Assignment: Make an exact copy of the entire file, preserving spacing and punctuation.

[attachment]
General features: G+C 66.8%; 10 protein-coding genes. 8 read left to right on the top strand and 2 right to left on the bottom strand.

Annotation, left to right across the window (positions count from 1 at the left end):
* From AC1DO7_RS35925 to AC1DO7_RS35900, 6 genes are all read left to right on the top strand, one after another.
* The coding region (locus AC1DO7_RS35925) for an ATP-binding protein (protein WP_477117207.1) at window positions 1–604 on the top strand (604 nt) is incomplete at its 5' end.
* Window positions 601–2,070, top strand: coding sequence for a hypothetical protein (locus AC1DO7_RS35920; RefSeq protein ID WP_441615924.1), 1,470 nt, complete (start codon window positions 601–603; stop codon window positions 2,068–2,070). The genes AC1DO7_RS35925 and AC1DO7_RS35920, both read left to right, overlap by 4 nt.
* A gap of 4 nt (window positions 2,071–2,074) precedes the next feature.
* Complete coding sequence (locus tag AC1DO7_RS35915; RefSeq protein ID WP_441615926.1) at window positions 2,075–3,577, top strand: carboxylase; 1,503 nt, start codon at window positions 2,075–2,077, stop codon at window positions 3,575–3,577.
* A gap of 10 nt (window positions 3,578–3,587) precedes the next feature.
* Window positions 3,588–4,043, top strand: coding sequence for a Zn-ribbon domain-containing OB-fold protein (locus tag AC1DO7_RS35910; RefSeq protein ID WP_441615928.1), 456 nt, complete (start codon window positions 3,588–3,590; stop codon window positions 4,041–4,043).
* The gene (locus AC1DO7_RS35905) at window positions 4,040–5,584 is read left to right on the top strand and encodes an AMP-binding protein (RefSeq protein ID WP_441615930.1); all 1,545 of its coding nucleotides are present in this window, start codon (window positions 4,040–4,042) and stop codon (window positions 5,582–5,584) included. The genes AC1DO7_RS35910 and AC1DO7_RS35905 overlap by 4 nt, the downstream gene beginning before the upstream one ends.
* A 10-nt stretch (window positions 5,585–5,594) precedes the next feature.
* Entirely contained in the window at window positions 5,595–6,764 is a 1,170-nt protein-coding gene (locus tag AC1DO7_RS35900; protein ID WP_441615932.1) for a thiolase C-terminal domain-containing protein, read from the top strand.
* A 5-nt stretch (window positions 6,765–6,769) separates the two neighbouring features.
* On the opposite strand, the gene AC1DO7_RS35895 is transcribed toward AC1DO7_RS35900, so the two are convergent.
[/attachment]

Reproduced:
General features: G+C 66.8%; 10 protein-coding genes. 8 read left to right on the top strand and 2 right to left on the bottom strand.

Annotation, left to right across the window (positions count from 1 at the left end):
* From AC1DO7_RS35925 to AC1DO7_RS35900, 6 genes are all read left to right on the top strand, one after another.
* The coding region (locus AC1DO7_RS35925) for an ATP-binding protein (protein WP_477117207.1) at window positions 1–604 on the top strand (604 nt) is incomplete at its 5' end.
* Window positions 601–2,070, top strand: coding sequence for a hypothetical protein (locus AC1DO7_RS35920; RefSeq protein ID WP_441615924.1), 1,470 nt, complete (start codon window positions 601–603; stop codon window positions 2,068–2,070). The genes AC1DO7_RS35925 and AC1DO7_RS35920, both read left to right, overlap by 4 nt.
* A gap of 4 nt (window positions 2,071–2,074) precedes the next feature.
* Complete coding sequence (locus tag AC1DO7_RS35915; RefSeq protein ID WP_441615926.1) at window positions 2,075–3,577, top strand: carboxylase; 1,503 nt, start codon at window positions 2,075–2,077, stop codon at window positions 3,575–3,577.
* A gap of 10 nt (window positions 3,578–3,587) precedes the next feature.
* Window positions 3,588–4,043, top strand: coding sequence for a Zn-ribbon domain-containing OB-fold protein (locus tag AC1DO7_RS35910; RefSeq protein ID WP_441615928.1), 456 nt, complete (start codon window positions 3,588–3,590; stop codon window positions 4,041–4,043).
* The gene (locus AC1DO7_RS35905) at window positions 4,040–5,584 is read left to right on the top strand and encodes an AMP-binding protein (RefSeq protein ID WP_441615930.1); all 1,545 of its coding nucleotides are present in this window, start codon (window positions 4,040–4,042) and stop codon (window positions 5,582–5,584) included. The genes AC1DO7_RS35910 and AC1DO7_RS35905 overlap by 4 nt, the downstream gene beginning before the upstream one ends.
* A 10-nt stretch (window positions 5,585–5,594) precedes the next feature.
* Entirely contained in the window at window positions 5,595–6,764 is a 1,170-nt protein-coding gene (locus tag AC1DO7_RS35900; protein ID WP_441615932.1) for a thiolase C-terminal domain-containing protein, read from the top strand.
* A 5-nt stretch (window positions 6,765–6,769) separates the two neighbouring features.
* On the opposite strand, the gene AC1DO7_RS35895 is transcribed toward AC1DO7_RS35900, so the two are convergent.